Ice cream competition heats up, pitting factories against upstarts

The heavy rains have slowed in North Korea, giving way to a blistering heat wave. To find out how residents beat the heat, we turn to economic reporter Kang Mi Jin.
Although the temperatures may be on par with those in South Korea, the North lacks air conditioners, reliable electricity, and refrigerators, making the heat that much harder to bear. 
Most North Koreans are outside during the day because of the nature of their occupations. To cool off, they turn to an ice cream called kka-kka-oh, ice snacks, or ice water. Sources in Pyongyang said that the number of merchants selling these products is on the rise, indicative of increasing demand. 
Can you tell us a bit about the ice cream sold in the North? How is it different from ice cream in other places? 
The names of the products are different. There is one product called ice cream, another is called kka-kka-oh, and there are other things called ice snacks and Eskimo. When we say ice cream in North Korea, we are referring to a smooth, creamy product served in a cone. Eskimo is used to describe the kind of ice cream that people eat in South Korea and elsewhere. Ice snacks refer to products that are made by freezing saccharin, sugar, and coloring inside water ice. 
North Korean residents who are relatively well-off tend to eat Eskimo, kka-kka-oh, and ice cream. Those who are struggling buy ice snacks and ice water. 
It seems that consumer choices have diversified a bit. 
Yes, that’s fair to say. It used to be the case that there were only one or two different types of ice cream, namely kka-kka-oh and eskimo. But now, blueberry, coffee, milk, walnut, and various fruit flavored ice creams have all emerged for sale. 
Just a few years ago, vendors were making kka-kka-oh in their homes and transporting it to the market to sell. But recently, state enterprises have started producing it on an industrial scale. A significant portion of ice cream products currently on sale at the market have been produced at these factories. 
But an opposing trend has also emerged. Some residents have started imitating the eskimo products made by the factories. In Wonsan City, Kangwon Province, some merchants produce and even package their own kka-kka-oh for sale at the market.  

But that means that some merchants are selling ice cream without packaging? How do they do that?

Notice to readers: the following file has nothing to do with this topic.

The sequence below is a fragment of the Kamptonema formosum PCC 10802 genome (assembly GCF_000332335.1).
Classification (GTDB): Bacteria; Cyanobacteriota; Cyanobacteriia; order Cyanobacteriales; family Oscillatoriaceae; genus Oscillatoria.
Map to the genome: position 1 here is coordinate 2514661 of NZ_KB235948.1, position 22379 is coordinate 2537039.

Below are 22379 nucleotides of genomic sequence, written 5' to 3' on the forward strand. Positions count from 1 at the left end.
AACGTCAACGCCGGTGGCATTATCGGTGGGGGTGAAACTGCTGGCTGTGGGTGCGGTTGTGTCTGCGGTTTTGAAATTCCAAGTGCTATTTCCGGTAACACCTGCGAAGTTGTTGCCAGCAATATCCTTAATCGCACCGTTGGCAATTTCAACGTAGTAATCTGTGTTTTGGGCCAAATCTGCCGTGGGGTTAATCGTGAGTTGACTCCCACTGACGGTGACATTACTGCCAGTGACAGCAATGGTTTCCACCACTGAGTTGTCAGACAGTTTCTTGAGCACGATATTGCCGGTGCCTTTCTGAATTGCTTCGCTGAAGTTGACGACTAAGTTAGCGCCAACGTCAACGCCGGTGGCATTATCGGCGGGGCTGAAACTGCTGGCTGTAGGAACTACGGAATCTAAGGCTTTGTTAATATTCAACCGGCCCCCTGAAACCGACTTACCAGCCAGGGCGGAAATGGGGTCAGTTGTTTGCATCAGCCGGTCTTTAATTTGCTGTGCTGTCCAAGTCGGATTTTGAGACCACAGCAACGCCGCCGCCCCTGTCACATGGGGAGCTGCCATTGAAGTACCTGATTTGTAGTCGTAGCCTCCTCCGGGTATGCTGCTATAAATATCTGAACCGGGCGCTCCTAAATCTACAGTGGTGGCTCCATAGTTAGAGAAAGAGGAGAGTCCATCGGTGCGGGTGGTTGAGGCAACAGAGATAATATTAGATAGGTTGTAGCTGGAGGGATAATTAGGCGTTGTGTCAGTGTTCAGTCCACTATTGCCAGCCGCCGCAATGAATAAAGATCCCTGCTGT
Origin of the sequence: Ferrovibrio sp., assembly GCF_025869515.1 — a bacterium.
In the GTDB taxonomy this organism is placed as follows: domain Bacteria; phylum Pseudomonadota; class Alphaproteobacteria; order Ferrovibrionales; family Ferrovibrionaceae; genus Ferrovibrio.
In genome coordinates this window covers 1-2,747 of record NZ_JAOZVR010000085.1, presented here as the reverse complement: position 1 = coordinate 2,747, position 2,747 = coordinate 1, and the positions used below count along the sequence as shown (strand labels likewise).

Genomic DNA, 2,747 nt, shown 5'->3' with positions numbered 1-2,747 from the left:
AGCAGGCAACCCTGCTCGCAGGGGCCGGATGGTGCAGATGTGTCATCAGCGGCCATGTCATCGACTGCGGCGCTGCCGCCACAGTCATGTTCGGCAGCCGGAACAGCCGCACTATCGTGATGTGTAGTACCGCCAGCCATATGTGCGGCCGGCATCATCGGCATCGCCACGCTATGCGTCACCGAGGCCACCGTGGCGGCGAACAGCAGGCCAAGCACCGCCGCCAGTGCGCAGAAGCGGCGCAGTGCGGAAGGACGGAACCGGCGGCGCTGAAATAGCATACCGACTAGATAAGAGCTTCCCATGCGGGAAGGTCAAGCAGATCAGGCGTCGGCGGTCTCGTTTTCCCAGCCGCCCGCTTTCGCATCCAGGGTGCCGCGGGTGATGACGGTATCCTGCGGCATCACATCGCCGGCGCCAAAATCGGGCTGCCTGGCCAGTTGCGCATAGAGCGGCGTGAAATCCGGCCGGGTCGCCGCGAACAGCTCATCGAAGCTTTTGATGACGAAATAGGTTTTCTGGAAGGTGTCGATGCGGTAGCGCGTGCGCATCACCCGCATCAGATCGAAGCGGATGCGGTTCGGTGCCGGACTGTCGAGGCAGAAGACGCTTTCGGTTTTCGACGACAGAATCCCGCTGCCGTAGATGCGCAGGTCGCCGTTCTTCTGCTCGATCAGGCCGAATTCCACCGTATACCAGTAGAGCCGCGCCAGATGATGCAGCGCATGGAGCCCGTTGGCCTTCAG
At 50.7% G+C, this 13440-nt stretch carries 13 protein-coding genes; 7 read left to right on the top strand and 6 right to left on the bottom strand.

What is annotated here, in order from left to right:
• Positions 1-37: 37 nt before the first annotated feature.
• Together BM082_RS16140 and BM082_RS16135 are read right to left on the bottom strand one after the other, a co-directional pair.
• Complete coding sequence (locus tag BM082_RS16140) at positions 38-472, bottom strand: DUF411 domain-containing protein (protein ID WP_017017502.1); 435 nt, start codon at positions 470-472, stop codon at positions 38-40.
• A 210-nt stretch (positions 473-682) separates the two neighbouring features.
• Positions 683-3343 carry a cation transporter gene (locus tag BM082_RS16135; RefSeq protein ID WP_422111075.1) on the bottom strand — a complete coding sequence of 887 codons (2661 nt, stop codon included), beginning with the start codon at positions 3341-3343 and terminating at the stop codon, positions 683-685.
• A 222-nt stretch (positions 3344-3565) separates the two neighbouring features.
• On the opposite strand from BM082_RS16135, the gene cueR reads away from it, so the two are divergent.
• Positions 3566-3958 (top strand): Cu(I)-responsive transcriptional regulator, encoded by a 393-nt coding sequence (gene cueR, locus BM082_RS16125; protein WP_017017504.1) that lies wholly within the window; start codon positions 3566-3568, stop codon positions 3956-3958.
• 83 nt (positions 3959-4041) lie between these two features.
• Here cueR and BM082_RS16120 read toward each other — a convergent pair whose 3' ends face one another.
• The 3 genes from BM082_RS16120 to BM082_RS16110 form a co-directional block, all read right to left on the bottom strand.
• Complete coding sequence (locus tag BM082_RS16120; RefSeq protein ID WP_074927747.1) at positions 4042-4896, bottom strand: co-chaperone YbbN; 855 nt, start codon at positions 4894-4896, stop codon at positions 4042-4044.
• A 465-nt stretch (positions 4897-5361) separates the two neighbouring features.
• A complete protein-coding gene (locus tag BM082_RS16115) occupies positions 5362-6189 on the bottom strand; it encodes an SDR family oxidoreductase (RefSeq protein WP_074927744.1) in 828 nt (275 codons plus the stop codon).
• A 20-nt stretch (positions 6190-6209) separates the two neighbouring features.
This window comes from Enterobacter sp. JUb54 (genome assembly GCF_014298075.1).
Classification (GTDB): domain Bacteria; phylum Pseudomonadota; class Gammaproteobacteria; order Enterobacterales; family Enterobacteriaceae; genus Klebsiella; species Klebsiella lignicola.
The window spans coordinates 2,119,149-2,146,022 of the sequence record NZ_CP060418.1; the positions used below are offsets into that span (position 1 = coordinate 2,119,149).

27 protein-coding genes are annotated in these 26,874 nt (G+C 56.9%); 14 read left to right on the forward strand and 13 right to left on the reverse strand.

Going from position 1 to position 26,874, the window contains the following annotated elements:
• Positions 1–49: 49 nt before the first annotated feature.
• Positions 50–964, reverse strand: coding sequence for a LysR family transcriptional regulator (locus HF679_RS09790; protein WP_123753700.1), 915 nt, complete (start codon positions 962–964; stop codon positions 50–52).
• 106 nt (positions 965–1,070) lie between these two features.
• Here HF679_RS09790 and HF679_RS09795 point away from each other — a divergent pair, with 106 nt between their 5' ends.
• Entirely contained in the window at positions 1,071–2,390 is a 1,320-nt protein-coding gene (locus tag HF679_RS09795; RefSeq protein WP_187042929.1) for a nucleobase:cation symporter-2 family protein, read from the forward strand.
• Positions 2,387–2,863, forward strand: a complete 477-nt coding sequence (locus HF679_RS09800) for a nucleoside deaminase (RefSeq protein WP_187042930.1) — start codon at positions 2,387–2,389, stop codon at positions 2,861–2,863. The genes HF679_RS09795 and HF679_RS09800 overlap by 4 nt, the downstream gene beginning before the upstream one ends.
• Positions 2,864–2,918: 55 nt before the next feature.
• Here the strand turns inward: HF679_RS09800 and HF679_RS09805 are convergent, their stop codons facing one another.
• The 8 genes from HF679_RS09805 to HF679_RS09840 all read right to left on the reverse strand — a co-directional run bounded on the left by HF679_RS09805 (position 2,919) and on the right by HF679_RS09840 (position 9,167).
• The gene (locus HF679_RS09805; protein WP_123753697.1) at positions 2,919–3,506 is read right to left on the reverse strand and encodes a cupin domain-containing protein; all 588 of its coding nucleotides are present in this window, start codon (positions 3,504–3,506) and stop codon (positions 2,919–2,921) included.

The state enterprises put their ice cream and cocoa in plastic packaging, which lists basic information, like the ingredients and the factory that manufactured it. But the individuals who make and sell ice cream don’t use any packaging at all. 
These individuals produce ice cream by putting the ingredients in long, slender aluminum tubes that they freeze. When customers come, they just dispense the desired amount directly from the tube. 
If it’s a really hot day and sales are slow, sometimes it will melt. When that happens, they put the tubes back in the cooler, and then bring it to a freezer so they can refreeze and sell it. 
North Korean customers don’t find it odd that the ice cream is sold without any packaging? 
North Korean consumers aren’t so picky about the ingredients of a given product or inquiring about the expiration date. There are some customers who like the factory-made ice cream, but there are also many who prefer the homemade variety. The perception right now is that homemade kka-kka-oh is just as good in taste and quality as the factory-made alternative. 
But consumers in North Korea are beginning to become more discerning about taste. In response, merchants are competing to meet the expectations of their customers. This can be seen as part of North Korea’s generally evolving marketization.
You mentioned earlier that market vendors will refreeze and sell melted ice cream. Does this speak to the low quality of the conditions that they have to work in? 
Yes, that’s certainly the case. The industrial scale ice cream producers have access to refrigerating equipment, but individual vendors have no such appliances. They make the kakao and put it in a cooler, then head to the market. The problem is that warm air goes in the cooler every time they reach in to get more product, so the kka-kka-oh melts relatively quickly. This puts a limit on the amount that the vendors can sell at a time. 
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